So what should we make of the public spat now occurring between Gov. Chris Christie (R-NJ) and his former Education Commissioner Bret Schundler, who was fired this past Friday as a result of the errors that resulted int he state losing $400 million in Race to the Top money? Christie’s side say that he was misled by Schundler’s description of the events –Â and Schundler says he never told them what they say he did. Let’s review the known events that have occurred up to now.
There is no dispute that New Jersey committed an error in its application for the multi-billion dollar program, which awards grant money to states that compete on the basis of their actions on education reform. The question, then, is who made the error, and what did Christie really know about the process?
In early June, Christie overruled an application that Schundler had formulated from a deal with the state teachers union, on the grounds that the deal had been too favorable to the union and went against his own education agenda. “I made the choice to be bold,” Christie said, “not only because I want it to be successful but it’s because that’s what I agree with.”
Then last week, it was revealed that because of an error in the new application, which included budget numbers for the wrong years, New Jersey was docked just enough points to lose out on $400 million in federal funds. (Even worse, the Star Ledger reported that the original draft that Schundler and the union agreed to contained the correct information.)
This past Wednesday, Christie gave a fiery speech in which he blamed the Obama administration, saying they would not accept a correction offered by Schundler during the presentation: “When the president comes back to New Jersey, he’s going to have to explain to the people of the state of New Jersey why he’s depriving them of $400 million that this application earned. Because one of his bureaucrats in Washington couldn’t pick up the phone and ask a question, couldn’t go on the internet and find information, or wouldn’t accept the verbal representation of commissioner Schundler when they were down there.” (Via Nexis.)
The federal Department of Education then responded on Thursday, by releasing a video that clearly showed Schundler and his fellow New Jersey officials being surprised when the federal officials pointed out the error to them, and then being unable to fix the problem by the end of the presentation:
|Excerpt of N.J.'s Race to the Top interview shows officials with no budget answer|
After that happened, Schundler was fired on Friday. “I was extremely disappointed to learn that the videotape of the Race to the Top presentation was not consistent with the information provided to me by the New Jersey Department of Education and which I then conveyed to the people of New Jersey,” Christie said in a statement. “As a result, I ordered an end to Bret Schundler’s service as New Jersey’s Education Commissioner and as a member of my administration.”
Schundler then told the Associated Press that he didn’t lie about the events of the meeting at all. “In fact, I was very direct with him [Christie] that we didn’t get the panel the numbers,” Schundler said — and he showed the AP e-mails which he said backed him up on the story.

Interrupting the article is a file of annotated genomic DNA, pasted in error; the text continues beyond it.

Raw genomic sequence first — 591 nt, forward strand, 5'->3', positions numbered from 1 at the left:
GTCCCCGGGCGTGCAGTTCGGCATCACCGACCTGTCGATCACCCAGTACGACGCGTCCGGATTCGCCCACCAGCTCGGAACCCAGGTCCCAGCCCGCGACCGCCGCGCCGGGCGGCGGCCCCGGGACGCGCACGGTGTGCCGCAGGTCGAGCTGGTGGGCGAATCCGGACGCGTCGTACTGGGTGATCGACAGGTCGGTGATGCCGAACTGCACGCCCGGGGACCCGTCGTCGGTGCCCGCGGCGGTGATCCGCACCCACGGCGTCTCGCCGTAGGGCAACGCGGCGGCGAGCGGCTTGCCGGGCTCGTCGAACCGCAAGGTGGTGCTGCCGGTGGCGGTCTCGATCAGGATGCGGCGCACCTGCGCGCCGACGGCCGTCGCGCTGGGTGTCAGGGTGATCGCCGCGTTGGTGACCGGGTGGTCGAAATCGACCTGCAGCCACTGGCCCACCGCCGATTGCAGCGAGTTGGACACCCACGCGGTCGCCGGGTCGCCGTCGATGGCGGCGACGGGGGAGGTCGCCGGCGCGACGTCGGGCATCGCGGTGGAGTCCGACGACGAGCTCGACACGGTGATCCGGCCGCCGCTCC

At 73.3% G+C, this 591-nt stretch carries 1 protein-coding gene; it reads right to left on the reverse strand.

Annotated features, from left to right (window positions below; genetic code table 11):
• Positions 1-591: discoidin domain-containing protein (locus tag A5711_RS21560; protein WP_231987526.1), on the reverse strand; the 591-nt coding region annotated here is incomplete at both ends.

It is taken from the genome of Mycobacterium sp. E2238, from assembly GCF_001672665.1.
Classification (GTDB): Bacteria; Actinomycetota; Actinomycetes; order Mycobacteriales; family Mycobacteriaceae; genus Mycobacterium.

Christie’s office released a statement, refuting this idea: “We regret that Mr. Schundler continues to sully his own image by engaging in revisionist history. His attempts to cover up misleading the Governor are evidenced by the contrast between his letter to Secretary Duncan, in which he describes making a verbal clarification at the presentation, and the video released by the U.S. Department of Education. Mr. Schundler was the Administration’s only source for what occurred in the Race to the Top presentation. All of the Governor’s statements were based on Mr. Schundler’s account.”
Schundler also told the Bergen Record that he explicitly told Christie not to make the claims in question. So why did Christie say such a thing? “I don’t think the governor ignored what I said,” said Schundler. “I think the governor gets rolling…and a lot of stuff gets said.”
Interestingly, Schundler has also claimed that he had asked to be fired rather than resign, in order to make it easier for him to collect unemployment benefits — a somewhat humorous result coming from a former leading figure of the state GOP’s right wing, who had been known as a champion of welfare reform. “I asked if they would mind writing a termination letter, instead of a resignation letter, because I do have a mortgage to pay, and I do have a daughter who’s just started college,” Schundler told the Star-Ledger reports. “And I, frankly, will need the unemployment insurance benefits until I find another job. … And they said fine. They said sure.”
Christie’s office denied this claim: “The chief of staff called Bret Schundler last night and requested his resignation, at which point in time Mr. Schundler indicated he would resign in the morning,” said a statement from spokesman Michael Drewniak. “This morning, he refused to sign the resignation letter and was subsequently terminated.”
And now the state Dems are digging in. State Senate Majority Leader Barbara Buono has announced that Schundler is invited to testify about the matter before the Senate Legislative Oversight Committee. “Commissioner Schundler’s firing has taken this controversy down an entirely new path,” said Buono. “His dismissal opens up new avenues of questions to this administration that need to be answered.”
She added: “I look forward to hearing the unfiltered truth.”